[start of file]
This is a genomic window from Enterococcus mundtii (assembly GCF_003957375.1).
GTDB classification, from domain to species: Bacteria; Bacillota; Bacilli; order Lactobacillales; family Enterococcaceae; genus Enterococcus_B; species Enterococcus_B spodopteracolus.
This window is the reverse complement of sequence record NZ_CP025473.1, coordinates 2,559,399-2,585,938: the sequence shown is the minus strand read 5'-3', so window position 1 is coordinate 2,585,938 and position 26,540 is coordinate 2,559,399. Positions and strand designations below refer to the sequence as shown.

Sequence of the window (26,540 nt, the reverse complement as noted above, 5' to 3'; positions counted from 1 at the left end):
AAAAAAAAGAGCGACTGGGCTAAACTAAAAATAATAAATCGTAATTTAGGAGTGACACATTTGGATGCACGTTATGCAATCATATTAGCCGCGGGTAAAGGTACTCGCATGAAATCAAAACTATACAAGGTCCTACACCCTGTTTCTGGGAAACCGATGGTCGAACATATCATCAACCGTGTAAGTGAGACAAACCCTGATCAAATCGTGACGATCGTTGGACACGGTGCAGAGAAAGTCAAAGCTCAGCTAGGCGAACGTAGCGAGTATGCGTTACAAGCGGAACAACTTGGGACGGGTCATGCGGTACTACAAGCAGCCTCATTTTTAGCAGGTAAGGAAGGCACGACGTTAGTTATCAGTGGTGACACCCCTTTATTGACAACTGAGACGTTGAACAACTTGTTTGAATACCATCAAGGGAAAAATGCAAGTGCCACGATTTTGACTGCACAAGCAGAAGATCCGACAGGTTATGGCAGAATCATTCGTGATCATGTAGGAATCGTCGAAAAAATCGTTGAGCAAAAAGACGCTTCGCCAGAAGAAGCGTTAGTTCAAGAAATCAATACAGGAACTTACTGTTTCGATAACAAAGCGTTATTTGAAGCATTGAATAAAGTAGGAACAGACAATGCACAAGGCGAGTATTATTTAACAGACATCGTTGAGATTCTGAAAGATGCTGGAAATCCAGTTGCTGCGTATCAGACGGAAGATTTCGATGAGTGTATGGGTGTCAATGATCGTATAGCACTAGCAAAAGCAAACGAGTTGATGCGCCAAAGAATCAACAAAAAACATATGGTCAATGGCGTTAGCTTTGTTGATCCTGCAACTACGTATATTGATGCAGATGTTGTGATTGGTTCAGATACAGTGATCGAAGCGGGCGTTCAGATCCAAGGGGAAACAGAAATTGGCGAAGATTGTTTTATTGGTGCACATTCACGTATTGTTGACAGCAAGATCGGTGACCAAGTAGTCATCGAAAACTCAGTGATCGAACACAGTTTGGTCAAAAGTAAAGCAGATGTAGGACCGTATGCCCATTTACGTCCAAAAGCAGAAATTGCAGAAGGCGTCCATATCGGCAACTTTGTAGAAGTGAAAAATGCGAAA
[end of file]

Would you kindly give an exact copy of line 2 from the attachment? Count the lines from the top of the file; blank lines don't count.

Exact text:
GTDB classification, from domain to species: Bacteria; Bacillota; Bacilli; order Lactobacillales; family Enterococcaceae; genus Enterococcus_B; species Enterococcus_B spodopteracolus.